First, again, thank you for all your support! 100 Baty Sisu t-shirts were ordered for those taking part in the event and those who are supporting the event but can’t make it. I thought you may enjoy some other astounding numbers I came across at church. It doesn’t involve cancer stuff. Some of you may have seen it in the past, basically if you are a numbers person you will love it. Turn down the volume on your computer if you don’t like thumping music, for you kids out there turn it up. Click on the link below to check it out:
Baty Sisu T-Shirt
We’re still taking last-minute orders for t-shirts! You can order through Wednesday, March 25th. Ordering details are located here. And just a reminder that you don’t need to be taking part in the 5k to order t-shirts. So if you just like the design and/or you want to sport the Baty Sisu colors, please feel free to send me your order! So far we’ve had 70 requests for t-shirts…we’re once again overwhelmed by the support for Chris! T-shirts are $9 (not $10…that was my typo, sorry about that). Any extra money will be donated to the Colon Cancer Coalition.
The title takes on two meanings this week. First our Colon Cancer Fund Raising Team is in First Place and we were the first team to hit our goal! My sister-in-law, Sarah, and I were discussing it tonight and just can’t believe all the generosity-it is really overwhelming. If you want to still donate-of course you can-it will keep those pesky Semi-Colons from catching us.
The second meaning for the title, is what is taking place on top of my head. The chemo and hair follicles are having quite the battle for king of the hill. My hair follicles are winning right now, although I would guess that I have lost maybe 30% of my hair. It isn’t all coming out at once or in patches but rather like a dog shedding. If you were to pet my head you would find yourself with about 7 or 8 hairs in your hand and a wet cheek…. as I would probably lick you for petting me.
I can’t believe it is already time for round 3. This last round was a tough one, I survived it but it lingered. My back pain really as never gone away. Here is my theory on all the pain… Basically I have lost the feeling in the surface area of the bottoms of both my feet. That is a left over of the last round of chemo I had back in Dec. The neuropathy effects of that regiment actually get worse and increase once you are off those drugs for about 3 months. So hopefully this week they halt their advance through my feet and finger tips. For the average person it would be like your foot falling asleep-that prickly pins and needles feeling. The problem is for me that feeling never goes away. So when I walk it feels like that and my brain is getting fooled as it can’t fully tell what my feet are doing. Since my brain can’t fully feel what my feet are doing, it tells my back muscles to stand on high alert-that I’m about to fall over. Since the back muscles are pulling at full strength at all times, pain ensues as they never get a chance to relax unless I’m laying down. Over time the feeling is supposed to return, but it may never come back 100% and it actually takes 2-3 years to fully come back if it does. Both my oncologist and chiropractor agreed with my back pain theory. Right now I am taking Vicodin and seeing my chiropractor once a week for the back pain. For the prickly feeling, yes they have yet another drug for me-Gabapentin. And for helping me sleep at night I take Trazadone so I can sleep through the back pain. Yes I am a total druggy! Through it all-I promise you I will walk the 5K coming up on April 19th.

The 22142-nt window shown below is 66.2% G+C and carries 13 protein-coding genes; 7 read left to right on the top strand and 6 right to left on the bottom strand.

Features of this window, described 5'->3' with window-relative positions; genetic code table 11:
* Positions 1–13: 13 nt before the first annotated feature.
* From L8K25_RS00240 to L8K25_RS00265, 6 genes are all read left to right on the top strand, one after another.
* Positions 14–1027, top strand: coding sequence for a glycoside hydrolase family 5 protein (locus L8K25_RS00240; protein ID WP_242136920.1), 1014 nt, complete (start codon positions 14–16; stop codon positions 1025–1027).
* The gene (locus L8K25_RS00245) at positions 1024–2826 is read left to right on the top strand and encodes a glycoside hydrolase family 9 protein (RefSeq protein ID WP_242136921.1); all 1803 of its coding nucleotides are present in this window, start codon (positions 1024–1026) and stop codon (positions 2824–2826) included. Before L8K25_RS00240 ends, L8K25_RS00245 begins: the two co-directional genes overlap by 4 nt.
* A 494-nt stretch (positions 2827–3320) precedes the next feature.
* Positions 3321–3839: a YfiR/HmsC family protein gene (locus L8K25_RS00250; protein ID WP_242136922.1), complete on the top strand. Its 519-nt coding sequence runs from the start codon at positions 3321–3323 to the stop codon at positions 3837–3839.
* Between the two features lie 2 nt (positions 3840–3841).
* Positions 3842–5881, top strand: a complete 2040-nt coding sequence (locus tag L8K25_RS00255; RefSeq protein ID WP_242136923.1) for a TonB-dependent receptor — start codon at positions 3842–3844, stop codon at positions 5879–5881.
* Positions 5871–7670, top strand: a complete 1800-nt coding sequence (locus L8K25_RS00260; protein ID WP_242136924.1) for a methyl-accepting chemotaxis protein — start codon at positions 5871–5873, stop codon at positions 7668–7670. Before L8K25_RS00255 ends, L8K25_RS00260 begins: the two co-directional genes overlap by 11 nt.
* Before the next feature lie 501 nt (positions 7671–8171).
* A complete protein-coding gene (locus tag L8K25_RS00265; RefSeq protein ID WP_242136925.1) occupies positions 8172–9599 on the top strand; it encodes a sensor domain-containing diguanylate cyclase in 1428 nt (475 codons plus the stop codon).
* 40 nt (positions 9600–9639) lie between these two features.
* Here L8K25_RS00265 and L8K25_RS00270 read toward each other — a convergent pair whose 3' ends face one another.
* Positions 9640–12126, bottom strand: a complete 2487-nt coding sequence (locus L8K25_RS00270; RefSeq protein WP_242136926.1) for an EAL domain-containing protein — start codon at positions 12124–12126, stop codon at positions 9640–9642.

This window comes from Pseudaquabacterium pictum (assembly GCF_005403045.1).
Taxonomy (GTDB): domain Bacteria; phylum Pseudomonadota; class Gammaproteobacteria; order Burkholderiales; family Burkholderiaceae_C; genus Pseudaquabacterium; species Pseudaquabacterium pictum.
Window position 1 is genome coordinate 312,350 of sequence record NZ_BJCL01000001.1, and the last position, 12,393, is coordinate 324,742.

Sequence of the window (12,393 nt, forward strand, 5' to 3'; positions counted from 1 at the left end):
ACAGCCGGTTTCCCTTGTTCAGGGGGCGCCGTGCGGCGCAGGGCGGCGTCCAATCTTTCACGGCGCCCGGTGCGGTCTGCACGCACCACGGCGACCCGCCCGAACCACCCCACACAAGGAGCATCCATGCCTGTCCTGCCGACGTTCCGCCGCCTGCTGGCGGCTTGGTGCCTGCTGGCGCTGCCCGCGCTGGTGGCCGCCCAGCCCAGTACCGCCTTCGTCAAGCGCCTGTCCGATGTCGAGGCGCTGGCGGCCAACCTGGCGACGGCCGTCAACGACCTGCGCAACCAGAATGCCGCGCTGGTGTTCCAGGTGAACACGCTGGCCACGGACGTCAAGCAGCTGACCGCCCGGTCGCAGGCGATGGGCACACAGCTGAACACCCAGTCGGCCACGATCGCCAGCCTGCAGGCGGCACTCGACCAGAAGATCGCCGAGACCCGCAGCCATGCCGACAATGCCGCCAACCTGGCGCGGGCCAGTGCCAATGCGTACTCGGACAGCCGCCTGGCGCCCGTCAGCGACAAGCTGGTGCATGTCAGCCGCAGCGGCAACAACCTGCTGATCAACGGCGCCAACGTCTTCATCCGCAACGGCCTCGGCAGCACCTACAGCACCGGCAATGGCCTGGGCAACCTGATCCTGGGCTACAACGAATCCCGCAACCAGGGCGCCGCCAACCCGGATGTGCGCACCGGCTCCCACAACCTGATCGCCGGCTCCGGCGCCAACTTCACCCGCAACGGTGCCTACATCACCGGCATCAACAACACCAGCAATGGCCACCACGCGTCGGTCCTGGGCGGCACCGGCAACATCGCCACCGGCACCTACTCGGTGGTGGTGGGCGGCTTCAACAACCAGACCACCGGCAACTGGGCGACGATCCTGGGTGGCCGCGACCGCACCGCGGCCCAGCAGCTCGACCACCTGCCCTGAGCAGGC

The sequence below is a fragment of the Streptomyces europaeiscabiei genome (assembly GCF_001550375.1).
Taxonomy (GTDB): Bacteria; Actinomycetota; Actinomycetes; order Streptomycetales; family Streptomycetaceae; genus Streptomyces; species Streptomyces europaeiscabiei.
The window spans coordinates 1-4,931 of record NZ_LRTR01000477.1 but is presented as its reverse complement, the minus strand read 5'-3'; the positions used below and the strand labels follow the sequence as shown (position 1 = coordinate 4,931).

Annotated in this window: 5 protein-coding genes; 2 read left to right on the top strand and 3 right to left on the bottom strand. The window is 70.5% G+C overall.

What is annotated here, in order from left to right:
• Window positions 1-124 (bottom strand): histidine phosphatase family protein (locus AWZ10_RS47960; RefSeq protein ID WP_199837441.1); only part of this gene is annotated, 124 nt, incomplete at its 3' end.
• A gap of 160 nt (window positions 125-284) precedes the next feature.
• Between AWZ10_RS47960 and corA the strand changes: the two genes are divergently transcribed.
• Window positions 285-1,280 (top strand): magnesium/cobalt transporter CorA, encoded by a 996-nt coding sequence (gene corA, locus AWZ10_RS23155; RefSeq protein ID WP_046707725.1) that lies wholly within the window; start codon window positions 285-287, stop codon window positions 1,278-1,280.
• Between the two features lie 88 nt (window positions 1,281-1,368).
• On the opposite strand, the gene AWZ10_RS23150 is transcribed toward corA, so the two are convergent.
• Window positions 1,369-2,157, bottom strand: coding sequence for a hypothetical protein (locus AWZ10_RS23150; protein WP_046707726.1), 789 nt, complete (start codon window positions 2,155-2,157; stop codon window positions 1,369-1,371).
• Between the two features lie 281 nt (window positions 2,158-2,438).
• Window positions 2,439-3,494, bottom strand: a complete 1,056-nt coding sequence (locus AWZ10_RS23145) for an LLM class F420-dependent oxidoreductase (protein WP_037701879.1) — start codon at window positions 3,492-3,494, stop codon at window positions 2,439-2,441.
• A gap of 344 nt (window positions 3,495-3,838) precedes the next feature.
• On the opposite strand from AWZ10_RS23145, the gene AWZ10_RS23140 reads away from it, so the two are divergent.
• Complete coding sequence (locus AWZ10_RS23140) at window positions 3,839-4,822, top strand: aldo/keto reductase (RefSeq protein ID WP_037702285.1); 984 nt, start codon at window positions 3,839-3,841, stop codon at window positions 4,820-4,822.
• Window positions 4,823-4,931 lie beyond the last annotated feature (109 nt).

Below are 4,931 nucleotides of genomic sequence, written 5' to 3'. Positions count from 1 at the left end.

All that being said I am doing just fine. My spirits have never been higher through this journey. I am continually amazed at all the people who have reached out to me. As an example, last night I got a call on my cell phone at 8:15 p.m. from a 218 area code. I didn’t recognize the number but was excited to answer it as it was coming from Northern MN. It turned out to be Mrs. Fredrickson-my 4th and 5th grade sunday school teacher from Bemidji. She was calling to tell me that she was praying for my family and I and was checking to see how I was doing. Isn’t that amazing-that she took the time to track me down and let me know she cared? At that moment I really wished I could have reached through that phone and given her a big hug. I haven’t seen her in 20 years. I promised her we would make it up to Bemidji in the next 2-3 months to visit everyone up there who has taken the time to reach out and pray for us.
Thank you all for taking the time to read. Thank you for the comments you leave on the blog, the phone calls, emails etc… They all lift my spirits and make this an easier walk.
Still with hair in Lakeville-at least for now,
I survived round 2 which was the folfiri group of chemicals along with Avastin thrown in for good measure. My list of drugs over the past few days: Caffeine, Vicodin, Avastin, Atrapene, a steroid, Benadryl, Leucovorian, FU5, Irinotecan, Tylenol, Zantac, Zofran, Composine, Neulasta and trazadone. 15 chemicals in 4 days-yeah my system is a little out of wack. This round definitely hit me harder than the last one-like twice as hard. The doctor said even though I had an 8 week layoff during Jan/Feb. the chemo. still has a cumulative effect. From 4 p.m. Sat. through 7 a.m. this morning I was in bed except for 1.5 hours. Mainly I am nauseated and tired. I almost didn’t have chemo. this round. My white blood cell count was extremely low-I just barely made it. I had less than 1/2 of what I had last time they checked. That is not a good thing with two little boys at home who have been sick since last Monday. By God’s grace I have not caught any of their colds, strep or flu over the past 6 months(of course this means I will probably come down with something tomorrow-but it has been a miraculous run!). I feel relatively good today. My head finally cleared about 10:30 this morning. I have a tremendous back ache, which is still probably left over from shoveling, walking the dog, carrying my nephew around and the Neulasta shot I got on Friday. On the hair watch….I still got some. The Dr. guessed somewhere around the 17, 18,19 or 20th day of this regiment it would start to fall out. Today is day 18-stay tuned!